DER Documentary

Malagan Labadama: A Tribute to Buk-Buk

Malagan Labadama: A Tribute to Buk-Buk launch preview watch a preview

by Chris Owen
color, 58 min, 1982

Non-profit, K-12, and Individual pricing also available
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The Melanesian island of New Ireland is a province of Papua New Guinea and lies in the Bismarck Archipelago four hundred miles northeast of New Guinea. For the people of the Mandak region of New Ireland the most dramatic and complex ceremonial events in their community are those surrounding death. A malagan is a carved, painted representation, given ceremonially in honor of a deceased person as a final mortuary offering; the term may also refer to the spirit represented by the carving, or to the festivities accompanying its presentation.

This is the story of the three Kaparau brothers from Pantagin village, Eliakim, Raymond and Anton, who organize a malagan labadama for their deceased kinsman Buk-Buk. Buk-Buk had been the paramount lulai (chief) of the Mandak region, had served as a government employee under the German colonial administration, and witnessed the Japanese and Australian occupations. Elaborate preparations that last for months, tatanua dancers performances and the slaughtering of large numbers of pigs are all a part of the malagan and are all portrayed in this superbly photographed film.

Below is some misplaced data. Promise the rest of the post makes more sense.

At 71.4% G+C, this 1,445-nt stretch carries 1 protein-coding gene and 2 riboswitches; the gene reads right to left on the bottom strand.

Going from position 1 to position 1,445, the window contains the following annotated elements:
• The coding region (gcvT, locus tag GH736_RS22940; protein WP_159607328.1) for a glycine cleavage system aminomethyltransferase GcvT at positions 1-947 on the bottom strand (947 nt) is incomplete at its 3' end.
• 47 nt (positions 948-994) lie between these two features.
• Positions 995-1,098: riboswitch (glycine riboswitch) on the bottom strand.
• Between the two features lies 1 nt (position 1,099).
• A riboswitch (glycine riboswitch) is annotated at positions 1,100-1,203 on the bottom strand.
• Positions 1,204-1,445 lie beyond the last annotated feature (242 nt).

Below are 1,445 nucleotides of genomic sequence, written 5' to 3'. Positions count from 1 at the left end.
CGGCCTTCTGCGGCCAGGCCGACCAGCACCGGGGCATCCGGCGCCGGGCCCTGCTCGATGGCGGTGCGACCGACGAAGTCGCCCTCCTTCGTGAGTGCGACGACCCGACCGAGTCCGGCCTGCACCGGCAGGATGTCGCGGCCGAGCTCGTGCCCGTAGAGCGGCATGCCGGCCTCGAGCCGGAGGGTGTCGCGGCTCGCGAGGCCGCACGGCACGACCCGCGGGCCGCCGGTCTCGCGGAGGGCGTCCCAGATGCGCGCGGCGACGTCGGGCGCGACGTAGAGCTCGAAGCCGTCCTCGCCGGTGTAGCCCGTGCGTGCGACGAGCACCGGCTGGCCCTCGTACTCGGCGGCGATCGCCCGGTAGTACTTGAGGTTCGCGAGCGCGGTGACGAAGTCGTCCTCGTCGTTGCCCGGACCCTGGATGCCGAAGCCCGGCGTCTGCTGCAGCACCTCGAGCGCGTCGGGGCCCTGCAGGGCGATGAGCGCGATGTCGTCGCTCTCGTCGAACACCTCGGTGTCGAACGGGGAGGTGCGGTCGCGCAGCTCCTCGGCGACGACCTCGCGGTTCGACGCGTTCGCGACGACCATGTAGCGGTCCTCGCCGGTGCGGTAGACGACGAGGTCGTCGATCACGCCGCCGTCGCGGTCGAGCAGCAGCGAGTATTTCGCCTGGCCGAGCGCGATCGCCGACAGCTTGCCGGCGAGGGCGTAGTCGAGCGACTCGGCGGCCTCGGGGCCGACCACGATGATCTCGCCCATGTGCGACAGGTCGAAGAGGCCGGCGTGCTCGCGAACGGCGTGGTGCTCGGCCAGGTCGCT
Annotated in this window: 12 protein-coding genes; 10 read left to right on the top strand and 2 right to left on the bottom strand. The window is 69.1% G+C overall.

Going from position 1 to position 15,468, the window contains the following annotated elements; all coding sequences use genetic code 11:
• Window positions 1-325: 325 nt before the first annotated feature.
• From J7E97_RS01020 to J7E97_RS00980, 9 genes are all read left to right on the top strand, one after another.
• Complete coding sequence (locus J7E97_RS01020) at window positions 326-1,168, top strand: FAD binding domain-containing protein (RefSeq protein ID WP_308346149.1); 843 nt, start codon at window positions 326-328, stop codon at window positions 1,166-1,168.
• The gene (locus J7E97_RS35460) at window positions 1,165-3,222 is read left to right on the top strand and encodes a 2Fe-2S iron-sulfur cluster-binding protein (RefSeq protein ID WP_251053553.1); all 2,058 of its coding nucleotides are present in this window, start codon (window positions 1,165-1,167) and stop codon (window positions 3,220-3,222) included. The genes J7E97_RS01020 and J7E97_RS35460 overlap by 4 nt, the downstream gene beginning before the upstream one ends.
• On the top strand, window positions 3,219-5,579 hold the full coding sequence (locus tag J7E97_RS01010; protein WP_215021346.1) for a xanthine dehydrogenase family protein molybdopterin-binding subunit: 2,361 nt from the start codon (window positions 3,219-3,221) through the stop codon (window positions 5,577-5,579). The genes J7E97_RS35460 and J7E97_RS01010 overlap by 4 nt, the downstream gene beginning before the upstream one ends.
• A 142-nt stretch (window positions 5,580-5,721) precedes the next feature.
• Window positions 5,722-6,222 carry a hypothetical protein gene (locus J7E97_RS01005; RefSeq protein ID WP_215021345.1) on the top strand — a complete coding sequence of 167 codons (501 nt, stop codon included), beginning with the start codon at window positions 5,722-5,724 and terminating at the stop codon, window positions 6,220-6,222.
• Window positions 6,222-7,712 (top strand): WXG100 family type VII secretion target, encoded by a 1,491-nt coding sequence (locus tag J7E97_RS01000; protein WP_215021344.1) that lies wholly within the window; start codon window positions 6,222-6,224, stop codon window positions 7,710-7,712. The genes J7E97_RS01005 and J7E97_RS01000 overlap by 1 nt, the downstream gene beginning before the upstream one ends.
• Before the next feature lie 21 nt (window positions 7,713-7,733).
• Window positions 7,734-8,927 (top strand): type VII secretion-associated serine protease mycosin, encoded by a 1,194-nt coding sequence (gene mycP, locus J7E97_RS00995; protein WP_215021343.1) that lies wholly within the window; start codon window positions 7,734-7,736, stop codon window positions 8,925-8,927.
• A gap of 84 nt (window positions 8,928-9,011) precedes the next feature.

The filming coincided with the fieldwork of Elizabeth Brouwer, an Australian anthropologist who served as a consultant for the film. Dr. Brouwer's dissertation topic was this particular malagan. There is contradictory information about these rituals. According to Dr. Roy Wegner of the University of Virginia, this memorial was not a re-enactment of a defunct tradition but a typical lengthy ritual that continues to thrive in New Ireland. Stephen Madana, et al, of New Ireland feels that this tradition is fading as there are not many people left who can carve a malagan and that people are too busy to mount a memorial or incur the expenses. A hopeful benefit of this film will be to convince young Mandaks to be more involved with village life and generate interest in future rituals.

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